The balafon is a West African xylophone and an instrument steeped in history. Believed to have originated in the Mande areas of West Africa (Mali, Guinea, the Gambia, Burkina Faso) 800 years ago, the balafon is at the centre of the national myth that recounts the creation of the Mali Empire. It adds a colourful percussive backbone to the music in which it features, and exists in two variations: the heptatonic (seven-note) balafon, which is flat and played by leading Malian player Lassana Diabaté; and the pentatonic (five-note) balafon, which is played by internationally renowned Mamadou Diabaté. Traditional tunings and scales vary across the region, though nowadays the instrument is often tuned to a Western diatonic scale. Have a listen to this playlist, which features master players like Mamadou Diabaté, Kélétigui Diabaté and many more, to truly immerse yourself in the sound of the balafon.
Though forced to go on hiatus after a thriving career in the 70s due to the introduction of a dictatorship and subsequent economic decline in their home country of Benin, Le Tout-Puissant Orchestre Poly-Rythmo de Cotonou has reformed with a few of its original members to create Madjafalao. The re-inspired group’s new album continues to play with Afro-soul, Afrobeat and soukous guitar style, which make it a highly danceable and welcome return. Read a full review of the album in the current issue (#124).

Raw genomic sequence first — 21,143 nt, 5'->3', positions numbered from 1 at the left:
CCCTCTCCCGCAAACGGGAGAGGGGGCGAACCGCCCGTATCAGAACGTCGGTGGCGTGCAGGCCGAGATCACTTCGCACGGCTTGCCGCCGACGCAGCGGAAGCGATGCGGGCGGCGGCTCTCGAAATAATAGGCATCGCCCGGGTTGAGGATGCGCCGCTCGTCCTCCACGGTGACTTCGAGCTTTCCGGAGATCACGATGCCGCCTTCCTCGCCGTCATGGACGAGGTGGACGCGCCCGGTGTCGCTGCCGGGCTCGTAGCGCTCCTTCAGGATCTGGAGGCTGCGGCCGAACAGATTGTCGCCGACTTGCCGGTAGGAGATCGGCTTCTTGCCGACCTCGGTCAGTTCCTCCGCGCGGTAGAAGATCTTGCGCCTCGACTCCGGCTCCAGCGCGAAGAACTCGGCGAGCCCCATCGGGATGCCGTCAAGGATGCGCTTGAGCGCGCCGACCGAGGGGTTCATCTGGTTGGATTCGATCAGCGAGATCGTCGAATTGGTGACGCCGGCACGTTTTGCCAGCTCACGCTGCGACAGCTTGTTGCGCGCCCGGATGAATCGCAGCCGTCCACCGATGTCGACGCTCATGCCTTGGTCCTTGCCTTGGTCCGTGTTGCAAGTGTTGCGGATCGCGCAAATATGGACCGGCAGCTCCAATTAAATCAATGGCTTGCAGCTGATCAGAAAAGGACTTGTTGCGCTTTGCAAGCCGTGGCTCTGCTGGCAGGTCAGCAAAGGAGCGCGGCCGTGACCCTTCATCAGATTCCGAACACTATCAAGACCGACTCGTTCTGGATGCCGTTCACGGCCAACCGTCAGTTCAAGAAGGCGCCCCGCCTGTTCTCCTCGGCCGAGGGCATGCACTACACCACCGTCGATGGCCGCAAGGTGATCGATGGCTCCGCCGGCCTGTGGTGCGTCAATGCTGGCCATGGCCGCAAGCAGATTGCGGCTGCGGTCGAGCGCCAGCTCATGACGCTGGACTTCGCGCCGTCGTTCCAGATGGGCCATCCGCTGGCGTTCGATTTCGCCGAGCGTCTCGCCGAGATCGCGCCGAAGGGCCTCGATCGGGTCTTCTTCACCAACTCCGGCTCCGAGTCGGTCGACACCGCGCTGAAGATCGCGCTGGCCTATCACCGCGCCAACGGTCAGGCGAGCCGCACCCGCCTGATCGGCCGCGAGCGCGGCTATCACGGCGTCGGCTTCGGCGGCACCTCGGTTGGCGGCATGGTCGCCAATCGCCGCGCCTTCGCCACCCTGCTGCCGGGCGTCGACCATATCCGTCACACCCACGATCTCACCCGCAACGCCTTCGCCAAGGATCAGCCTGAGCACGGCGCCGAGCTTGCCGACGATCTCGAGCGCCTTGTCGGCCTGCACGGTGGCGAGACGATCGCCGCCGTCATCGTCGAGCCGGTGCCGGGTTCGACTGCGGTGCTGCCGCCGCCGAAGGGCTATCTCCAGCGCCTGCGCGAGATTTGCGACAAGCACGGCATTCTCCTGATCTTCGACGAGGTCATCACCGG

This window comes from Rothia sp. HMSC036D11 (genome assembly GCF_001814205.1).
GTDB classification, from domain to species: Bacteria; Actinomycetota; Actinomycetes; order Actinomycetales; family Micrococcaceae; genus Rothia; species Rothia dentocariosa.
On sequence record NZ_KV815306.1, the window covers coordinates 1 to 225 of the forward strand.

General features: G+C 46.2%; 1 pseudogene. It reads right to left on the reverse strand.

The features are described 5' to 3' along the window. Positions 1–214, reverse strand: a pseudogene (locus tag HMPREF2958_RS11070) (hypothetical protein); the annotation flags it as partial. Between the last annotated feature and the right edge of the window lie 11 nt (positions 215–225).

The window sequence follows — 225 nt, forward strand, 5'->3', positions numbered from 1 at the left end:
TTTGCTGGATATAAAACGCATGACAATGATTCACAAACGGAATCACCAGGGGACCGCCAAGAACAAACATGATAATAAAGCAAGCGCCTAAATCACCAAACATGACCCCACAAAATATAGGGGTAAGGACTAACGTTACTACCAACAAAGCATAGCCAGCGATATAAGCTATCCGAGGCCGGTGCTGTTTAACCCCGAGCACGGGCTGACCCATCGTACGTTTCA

Bollywood Brass Band’s two new originals from their latest album, Carnatic Connection, recorded with Karnatic violinist Jyotsna Srikanth, follow the rest of the album’s cinematic theme as they were inspired by the 1948 Bollywood classic Chandralekha. The rest of the album provides reinvented film tracks like Slumdog Millionaire’s ‘Jai Ho’ and Dil Se’s ‘Jiya Jale.’ Read the review of Carnatic Connection in the current issue (#124).
Dark and haunting, Inuk singer Tanya Tagaq’s latest album, Retribution, tackles topics like rape and violence against the environment and the indigenous women of northern Canada through Inuit throat singing. Although ‘Aorta’ is mostly made up of vocal sounds rather than words, the award-winning singer is a master at conveying hard-hitting messages through her compelling performances. Read a full review of the album in the current issue (#124).